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Yep. I do do this stuff for a living, work for a commercial a/c and refrig. company. Got some prices from work for a condenser and capilary tube today. My cost: about 100 bucks for the parts, not counting the cost of refrigerant and a new filter/drier. I'm kinda debating whether I should go for it or not.....If it belonged to a customer, I may suggest a new unit, as they would have mark up on the parts plus labor. But, still, my labor for myself is free, so I may just fix it up. Not sure if it is worth fixing up to sell, I dunno if I could get more than a couple hundred for it once it is running. I'll probably clean it up and see how good it looks, then decide if I should fix it. I need to see if I can get 2 six and half gallon carboys in it. Maybe get it working, use it to for fermentation and also for dispensing whenever we have folks over for backyard BBQ's and such.

Allan

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On Deck:

On Tap 1: Yuengling Traditional Lager
On Tap 2: Kayumanggi Ale (pronounced "Kai-you-mang-ghe) Tagalog for "Brown"
Various bottles and cans: San Miguel Premium Lager, Flying Dog Mix Pack, Sierra Nevada Brown Ale
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Old 07-16-2007, 10:33 PM   #6
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Quote:
Originally Posted by gnef
how easy is it to do these kinds of things if you have no training? don't you need a license to get the refrigerant, or is that only the old refrigerant?

i once got a free chest freezer off craigslist, and it wasn't working, turned it on, but didn't chill. having these sorts of skills would be nice if it isn't too much money. i could get a nitrogen tank for a decent price most likely, but how about the leak detector and the refrigerant and connectors?
I started with the company I am with 7 years ago.... only refrigeration experience I had was with auto A/C systems, as I used to work as an auto mechanic years ago. Didn't know anything about AC electrical systems. They sent me to apprentice class. You do need a EPA card to handle refrigerant, since it is regulated since the Montreal Protocal. Isn't too hard to pass the test.....but, out of my whole class, I was the only one to get a Universal Card. You have to pass the Core, and then there are 3 different classifications. I have all three, been a long time, but I believe that Class A is for residential, small residential type appliances. Class B is for medium, residential A/C and walk in coolers/freezers and such. Class C is for low temp., Large commercial chillers. Originally, I had the intention to just pass the core and Class B, as that is all I needed for the equipment the company I work for deals with. But, when it came time to take the test, the rest of the class wanted more time to study. I was ready, so I just started studying the other stuff. Out of the whole class, I was the only one who got a universal card. One other guy got the core and Class A (he needed the B for where he worked) and the rest failed......kinda sad, as I believe the rest of the class really just didn't apply themselves.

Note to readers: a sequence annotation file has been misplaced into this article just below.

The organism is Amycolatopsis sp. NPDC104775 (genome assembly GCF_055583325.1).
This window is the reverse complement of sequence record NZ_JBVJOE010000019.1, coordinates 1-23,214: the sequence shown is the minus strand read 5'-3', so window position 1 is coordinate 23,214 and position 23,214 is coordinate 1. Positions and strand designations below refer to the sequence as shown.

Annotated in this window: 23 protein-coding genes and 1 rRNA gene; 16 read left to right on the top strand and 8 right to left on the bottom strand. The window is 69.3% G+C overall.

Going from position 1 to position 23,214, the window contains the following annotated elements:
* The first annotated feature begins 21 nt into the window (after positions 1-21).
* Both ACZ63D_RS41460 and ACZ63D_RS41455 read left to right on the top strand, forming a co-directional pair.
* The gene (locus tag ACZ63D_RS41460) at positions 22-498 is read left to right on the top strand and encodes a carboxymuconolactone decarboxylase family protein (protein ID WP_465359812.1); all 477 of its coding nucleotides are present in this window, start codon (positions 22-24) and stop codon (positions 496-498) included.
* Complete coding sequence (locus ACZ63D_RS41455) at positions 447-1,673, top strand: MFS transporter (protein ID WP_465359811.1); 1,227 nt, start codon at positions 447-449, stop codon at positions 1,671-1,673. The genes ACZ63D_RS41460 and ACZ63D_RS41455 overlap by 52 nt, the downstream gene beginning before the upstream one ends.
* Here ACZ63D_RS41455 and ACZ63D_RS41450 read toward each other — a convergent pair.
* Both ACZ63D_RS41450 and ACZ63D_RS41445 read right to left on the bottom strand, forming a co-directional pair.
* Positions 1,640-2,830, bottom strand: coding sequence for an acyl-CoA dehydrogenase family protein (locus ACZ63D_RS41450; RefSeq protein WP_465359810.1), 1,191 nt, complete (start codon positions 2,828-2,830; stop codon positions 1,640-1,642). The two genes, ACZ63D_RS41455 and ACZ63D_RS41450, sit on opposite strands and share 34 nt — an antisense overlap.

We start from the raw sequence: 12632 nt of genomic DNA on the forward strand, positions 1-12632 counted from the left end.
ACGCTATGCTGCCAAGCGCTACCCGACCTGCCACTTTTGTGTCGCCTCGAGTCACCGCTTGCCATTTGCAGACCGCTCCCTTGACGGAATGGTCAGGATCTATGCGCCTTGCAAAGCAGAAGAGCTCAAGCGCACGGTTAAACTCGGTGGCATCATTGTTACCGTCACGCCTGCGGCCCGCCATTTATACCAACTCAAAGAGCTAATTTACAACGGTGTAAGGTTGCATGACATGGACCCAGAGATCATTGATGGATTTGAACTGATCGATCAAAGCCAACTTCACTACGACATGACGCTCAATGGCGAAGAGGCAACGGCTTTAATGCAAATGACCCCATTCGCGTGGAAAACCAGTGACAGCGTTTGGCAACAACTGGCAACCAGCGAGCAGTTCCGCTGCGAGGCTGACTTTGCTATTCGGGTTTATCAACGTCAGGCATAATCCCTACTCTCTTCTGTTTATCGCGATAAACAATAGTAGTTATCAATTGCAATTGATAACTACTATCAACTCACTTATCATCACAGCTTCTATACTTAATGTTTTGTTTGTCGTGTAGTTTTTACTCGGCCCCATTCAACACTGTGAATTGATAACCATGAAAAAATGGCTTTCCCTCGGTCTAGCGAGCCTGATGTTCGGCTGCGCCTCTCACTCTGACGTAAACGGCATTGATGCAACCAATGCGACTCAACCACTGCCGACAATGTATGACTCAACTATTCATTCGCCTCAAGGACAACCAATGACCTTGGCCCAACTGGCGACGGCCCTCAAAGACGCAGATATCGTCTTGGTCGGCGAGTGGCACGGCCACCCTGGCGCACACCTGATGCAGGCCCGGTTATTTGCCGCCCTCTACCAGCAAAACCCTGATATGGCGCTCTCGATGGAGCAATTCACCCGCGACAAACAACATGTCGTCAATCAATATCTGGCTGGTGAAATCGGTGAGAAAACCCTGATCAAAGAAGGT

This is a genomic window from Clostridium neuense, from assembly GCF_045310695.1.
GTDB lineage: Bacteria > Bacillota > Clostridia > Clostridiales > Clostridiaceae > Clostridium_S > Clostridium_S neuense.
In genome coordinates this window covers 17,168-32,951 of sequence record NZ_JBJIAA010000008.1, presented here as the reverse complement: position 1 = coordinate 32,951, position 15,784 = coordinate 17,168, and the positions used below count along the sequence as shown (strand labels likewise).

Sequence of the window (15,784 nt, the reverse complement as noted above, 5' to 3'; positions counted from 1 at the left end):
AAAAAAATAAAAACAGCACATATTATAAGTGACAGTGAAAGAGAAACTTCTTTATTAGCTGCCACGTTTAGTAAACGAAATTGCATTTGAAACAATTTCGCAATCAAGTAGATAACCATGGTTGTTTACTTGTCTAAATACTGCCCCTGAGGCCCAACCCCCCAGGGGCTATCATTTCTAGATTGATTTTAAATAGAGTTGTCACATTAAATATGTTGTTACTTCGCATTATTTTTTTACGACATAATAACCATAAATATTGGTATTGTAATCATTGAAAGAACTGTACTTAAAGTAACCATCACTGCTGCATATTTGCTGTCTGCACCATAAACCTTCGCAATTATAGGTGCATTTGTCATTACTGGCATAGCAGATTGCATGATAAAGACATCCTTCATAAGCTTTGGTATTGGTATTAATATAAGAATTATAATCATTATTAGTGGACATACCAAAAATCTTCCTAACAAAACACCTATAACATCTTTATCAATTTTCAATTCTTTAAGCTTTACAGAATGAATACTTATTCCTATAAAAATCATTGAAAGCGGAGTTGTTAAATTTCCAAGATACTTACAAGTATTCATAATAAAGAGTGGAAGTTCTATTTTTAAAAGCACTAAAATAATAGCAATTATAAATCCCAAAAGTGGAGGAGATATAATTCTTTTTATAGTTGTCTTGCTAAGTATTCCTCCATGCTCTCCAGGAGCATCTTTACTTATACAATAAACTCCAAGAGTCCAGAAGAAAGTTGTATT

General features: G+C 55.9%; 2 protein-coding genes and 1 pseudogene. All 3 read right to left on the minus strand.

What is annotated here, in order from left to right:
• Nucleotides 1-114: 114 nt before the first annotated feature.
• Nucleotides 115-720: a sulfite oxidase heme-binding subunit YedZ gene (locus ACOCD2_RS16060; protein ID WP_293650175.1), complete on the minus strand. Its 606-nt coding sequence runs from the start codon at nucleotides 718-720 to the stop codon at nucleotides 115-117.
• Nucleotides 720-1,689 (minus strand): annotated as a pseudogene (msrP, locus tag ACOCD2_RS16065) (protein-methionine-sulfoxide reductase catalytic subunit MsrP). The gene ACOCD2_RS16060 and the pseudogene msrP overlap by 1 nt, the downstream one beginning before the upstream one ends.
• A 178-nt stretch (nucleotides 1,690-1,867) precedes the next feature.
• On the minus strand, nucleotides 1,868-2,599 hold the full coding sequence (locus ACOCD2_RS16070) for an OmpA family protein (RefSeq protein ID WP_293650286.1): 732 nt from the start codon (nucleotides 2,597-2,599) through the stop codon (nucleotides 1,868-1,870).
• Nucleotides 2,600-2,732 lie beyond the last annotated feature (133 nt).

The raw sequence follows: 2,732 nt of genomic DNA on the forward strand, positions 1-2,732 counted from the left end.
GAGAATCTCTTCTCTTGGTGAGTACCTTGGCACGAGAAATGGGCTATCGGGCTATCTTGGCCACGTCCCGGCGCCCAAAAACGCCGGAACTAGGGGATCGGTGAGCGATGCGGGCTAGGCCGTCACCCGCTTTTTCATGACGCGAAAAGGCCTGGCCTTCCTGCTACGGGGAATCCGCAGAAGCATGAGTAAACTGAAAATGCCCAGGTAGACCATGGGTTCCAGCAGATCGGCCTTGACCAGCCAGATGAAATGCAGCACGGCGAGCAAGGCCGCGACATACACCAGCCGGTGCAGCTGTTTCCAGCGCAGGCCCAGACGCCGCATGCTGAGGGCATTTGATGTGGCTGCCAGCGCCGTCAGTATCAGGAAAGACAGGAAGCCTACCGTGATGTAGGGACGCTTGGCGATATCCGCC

May be possible to get R134A without a licence..... seen small cans of the stuff at auto parts stores, so I'm not sure if you can buy it without a card. R22, R404A, R410A and such you can only get from a supply house, and it 24 or 30 lbs (depends on the refrigerant, R22 is 30 lbs, R404a is, I believe, 24 lbs for the same size jug). So, if you have a small commercial size freezer, it may not be worth buying a whole jug of R404a if all you need is 20 oz. Good thing about my company, I just fill out an invoice for what I used for this and turn it in with the $$ and I don't have to buy a load of refrigerant, ect.

The electronic detector I have cost me 400 bucks..... I wouldn't think it would be feesable to purchase one if you are not in the business.... but the soap I sprayed on the condenser was just dishsoap and water in a spray bottle, cheap enough for anybody to use.

Allan

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Howlinowl Third World Brewing
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Secondary 1: Empty
Secondary 2: Empty

On Deck: